IN SEARCH OF BOBWHITE: Quail season opens Saturday but fewer birds around
James Dietsch of Oklahoma City always looks forward to quail season no matter what the forecast.
The founding chairman of the Central Oklahoma 89er Chapter of Quail Forever has hunted quail for 40 years in the state and has seen the population go up and down like a yo-yo.
This appears to be one of those down years. The birds counted in the August roadside quail surveys, which have been done by the Oklahoma Department of Wildlife Conservation for almost 30 years, were the second lowest ever recorded. The October roadside surveys were better but still not great.
The surveys show that quail hunting should be about the same in northwest and northeast Oklahoma as last season, but the bobwhite population in southwest Oklahoma looks to have dropped dramatically from the last two years.
The news was better in south-central Oklahoma which saw more birds than last season during the surveys, but the quail population in north-central and southeast Oklahoma is down significantly.
The survey results match what Danny Pierce of Rush Creek Guide Service, who guides bird hunters in western Oklahoma and the Texas Panhandle, has found during the Texas quail season which has already opened.
"I don't think I will have many quail to hunt. I may have some up north, but over here in western Oklahoma and around Wheeler (Texas) there is just not a whole lot of birds," Pierce said.
"I got birds in Dalhart, Texas - pheasant and blue quail and some bobwhites. All reports it's a little better north. The Oklahoma Panhandle might be alright because Dalhart is alright. It's not great, but there are huntable numbers. It falls off fast going south."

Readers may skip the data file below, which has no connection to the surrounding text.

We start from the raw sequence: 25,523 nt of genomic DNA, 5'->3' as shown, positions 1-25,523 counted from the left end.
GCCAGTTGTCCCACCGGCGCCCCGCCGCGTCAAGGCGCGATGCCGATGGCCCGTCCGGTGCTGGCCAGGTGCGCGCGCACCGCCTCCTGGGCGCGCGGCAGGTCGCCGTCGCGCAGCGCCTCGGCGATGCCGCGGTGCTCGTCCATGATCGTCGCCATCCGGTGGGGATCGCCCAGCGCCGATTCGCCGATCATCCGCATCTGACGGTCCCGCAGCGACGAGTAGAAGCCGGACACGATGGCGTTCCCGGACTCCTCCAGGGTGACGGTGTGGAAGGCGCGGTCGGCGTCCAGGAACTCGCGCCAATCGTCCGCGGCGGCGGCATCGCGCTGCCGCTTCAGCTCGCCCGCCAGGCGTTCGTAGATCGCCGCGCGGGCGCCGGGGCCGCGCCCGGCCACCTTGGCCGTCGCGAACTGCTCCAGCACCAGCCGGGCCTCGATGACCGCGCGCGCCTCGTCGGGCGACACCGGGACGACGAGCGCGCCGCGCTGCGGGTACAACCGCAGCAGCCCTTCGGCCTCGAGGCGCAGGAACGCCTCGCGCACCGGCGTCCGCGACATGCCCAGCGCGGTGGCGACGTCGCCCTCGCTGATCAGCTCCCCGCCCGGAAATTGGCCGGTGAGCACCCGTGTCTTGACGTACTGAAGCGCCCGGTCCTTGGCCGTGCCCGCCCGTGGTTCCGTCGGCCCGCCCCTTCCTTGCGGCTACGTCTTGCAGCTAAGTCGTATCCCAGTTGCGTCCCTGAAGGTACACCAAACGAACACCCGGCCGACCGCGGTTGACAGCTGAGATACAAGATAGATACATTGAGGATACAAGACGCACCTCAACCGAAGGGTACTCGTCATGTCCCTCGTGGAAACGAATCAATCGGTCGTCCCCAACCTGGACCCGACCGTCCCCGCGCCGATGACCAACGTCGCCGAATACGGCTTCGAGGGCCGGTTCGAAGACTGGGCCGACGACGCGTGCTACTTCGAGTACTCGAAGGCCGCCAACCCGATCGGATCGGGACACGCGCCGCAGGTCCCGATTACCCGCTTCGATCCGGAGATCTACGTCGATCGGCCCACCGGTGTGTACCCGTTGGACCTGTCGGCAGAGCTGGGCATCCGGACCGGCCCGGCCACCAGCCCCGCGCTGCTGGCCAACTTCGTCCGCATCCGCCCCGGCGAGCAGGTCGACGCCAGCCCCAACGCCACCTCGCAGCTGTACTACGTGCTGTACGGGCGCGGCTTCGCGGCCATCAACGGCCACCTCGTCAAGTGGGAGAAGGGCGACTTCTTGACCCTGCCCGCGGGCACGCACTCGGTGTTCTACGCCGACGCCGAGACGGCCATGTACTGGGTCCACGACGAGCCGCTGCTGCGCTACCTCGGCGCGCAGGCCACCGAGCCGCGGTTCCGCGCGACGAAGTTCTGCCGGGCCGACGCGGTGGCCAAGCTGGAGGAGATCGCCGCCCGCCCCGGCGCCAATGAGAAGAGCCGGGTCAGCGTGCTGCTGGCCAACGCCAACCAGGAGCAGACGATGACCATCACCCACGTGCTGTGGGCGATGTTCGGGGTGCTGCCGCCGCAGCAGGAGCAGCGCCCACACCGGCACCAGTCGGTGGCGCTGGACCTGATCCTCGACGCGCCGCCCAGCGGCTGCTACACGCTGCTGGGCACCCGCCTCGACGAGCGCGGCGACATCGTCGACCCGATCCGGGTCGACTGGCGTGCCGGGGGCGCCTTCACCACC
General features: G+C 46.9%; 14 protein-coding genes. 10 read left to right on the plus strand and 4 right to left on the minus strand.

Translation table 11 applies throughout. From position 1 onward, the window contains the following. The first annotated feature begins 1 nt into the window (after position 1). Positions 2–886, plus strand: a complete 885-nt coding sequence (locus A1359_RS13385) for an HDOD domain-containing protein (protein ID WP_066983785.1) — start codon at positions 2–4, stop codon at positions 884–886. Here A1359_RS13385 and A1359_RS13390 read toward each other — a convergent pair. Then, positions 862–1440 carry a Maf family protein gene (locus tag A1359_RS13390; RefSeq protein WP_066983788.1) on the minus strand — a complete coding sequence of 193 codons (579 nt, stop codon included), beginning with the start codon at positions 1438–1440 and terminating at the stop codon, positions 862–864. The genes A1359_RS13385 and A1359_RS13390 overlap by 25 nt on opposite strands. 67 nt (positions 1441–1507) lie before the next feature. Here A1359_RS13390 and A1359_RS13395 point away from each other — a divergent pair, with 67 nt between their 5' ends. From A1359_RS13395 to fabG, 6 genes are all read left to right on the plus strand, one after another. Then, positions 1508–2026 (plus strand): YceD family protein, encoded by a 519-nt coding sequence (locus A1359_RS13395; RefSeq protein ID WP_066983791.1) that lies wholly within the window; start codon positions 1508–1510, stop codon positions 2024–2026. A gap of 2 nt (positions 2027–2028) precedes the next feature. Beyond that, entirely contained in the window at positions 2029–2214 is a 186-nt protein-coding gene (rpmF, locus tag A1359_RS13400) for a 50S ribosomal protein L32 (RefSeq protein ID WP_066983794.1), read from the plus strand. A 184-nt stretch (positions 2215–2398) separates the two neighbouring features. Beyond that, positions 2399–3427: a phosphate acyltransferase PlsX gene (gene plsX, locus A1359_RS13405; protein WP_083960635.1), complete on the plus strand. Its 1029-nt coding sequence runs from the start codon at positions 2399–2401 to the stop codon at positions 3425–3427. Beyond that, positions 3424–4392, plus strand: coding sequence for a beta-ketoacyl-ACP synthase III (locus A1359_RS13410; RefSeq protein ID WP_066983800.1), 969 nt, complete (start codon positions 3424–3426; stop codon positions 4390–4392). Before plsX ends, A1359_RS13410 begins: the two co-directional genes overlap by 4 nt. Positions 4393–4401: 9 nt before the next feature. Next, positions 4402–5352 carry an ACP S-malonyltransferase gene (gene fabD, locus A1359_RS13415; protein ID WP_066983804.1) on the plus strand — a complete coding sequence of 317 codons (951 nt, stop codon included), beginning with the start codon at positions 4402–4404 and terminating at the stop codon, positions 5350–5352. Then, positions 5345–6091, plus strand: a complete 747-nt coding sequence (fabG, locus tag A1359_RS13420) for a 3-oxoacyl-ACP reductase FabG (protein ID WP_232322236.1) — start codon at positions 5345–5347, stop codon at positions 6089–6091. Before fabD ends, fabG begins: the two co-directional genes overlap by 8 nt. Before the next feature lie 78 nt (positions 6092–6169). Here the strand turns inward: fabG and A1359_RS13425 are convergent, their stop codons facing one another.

That kind of news doesn't deter hunters like Dietsch, who will be chasing quail across western Oklahoma this season with his three Brittanys.
"There is really no way to find out (if there are quail) except to go hunting," Dietsch said. "I will be going."
Quail hunters like Dietsch are a rare breed anymore. He has kept, trained and fed dogs for decades and continued the tradition even when so many others quit bird hunting because the quail population dwindled.
Wade Free, the assistant director for the Oklahoma Department of Wildlife Conservation, is another avid quail hunter. He still keeps 12 bird dogs in a kennel.
"In a lot of years with 12 bird dogs on feed, I am the dumbest guy around," Free said. "But when we have got quail, I am the smartest guy around and I've got lots of friends."
Quail is a fragile bird. Dietsch compares them to shad in a lake.
"Everything eats them," he said.
Occasionally, the diehard quail hunters like Dietsch and Free are rewarded with a great season like in 2016. After years of drought, some timely rains returned and the bird population boomed.
"Things can be like 2016 again," Dietsch said.
When the weather cooperates and habitat conditions are right, just like shad in a lake, quail will go gangbusters laying eggs and reboost the population, he said. But it takes the perfect storm, so to speak.
"That's why we see those (population) fluctuations and probably always will," he said.
Even if there are fewer birds to shoot this season, Dietsch will be be quail hunting at every opportunity.
"That is the hunting I do," he said. "If all I am going to do is take the dogs for a long walk, that's what I am going to do."
In addition to the public wildlife management areas in western Oklahoma, Dietsch suggests bird hunters might check out some of the leased properties available for public hunting through the Wildlife Department's Oklahoma Land Access Program. He found coveys last season on OLAP land.
Alan Peoples, head of the wildlife division for the Oklahoma Department of Wildlife Conservation, put it this way: "The only thing I can guarantee you, you won't find any if you don't go."
Dates: Nov. 10 - Feb. 16